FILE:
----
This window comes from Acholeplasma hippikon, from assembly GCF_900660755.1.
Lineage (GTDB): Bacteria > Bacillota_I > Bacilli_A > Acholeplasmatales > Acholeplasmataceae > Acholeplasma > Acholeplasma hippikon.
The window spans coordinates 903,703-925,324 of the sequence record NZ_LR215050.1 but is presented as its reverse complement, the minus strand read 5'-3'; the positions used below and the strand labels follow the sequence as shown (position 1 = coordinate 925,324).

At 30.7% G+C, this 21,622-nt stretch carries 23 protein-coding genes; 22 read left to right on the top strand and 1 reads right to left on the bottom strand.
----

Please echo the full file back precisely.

This window comes from Acholeplasma hippikon, from assembly GCF_900660755.1.
Lineage (GTDB): Bacteria > Bacillota_I > Bacilli_A > Acholeplasmatales > Acholeplasmataceae > Acholeplasma > Acholeplasma hippikon.
The window spans coordinates 903,703-925,324 of the sequence record NZ_LR215050.1 but is presented as its reverse complement, the minus strand read 5'-3'; the positions used below and the strand labels follow the sequence as shown (position 1 = coordinate 925,324).

At 30.7% G+C, this 21,622-nt stretch carries 23 protein-coding genes; 22 read left to right on the top strand and 1 reads right to left on the bottom strand.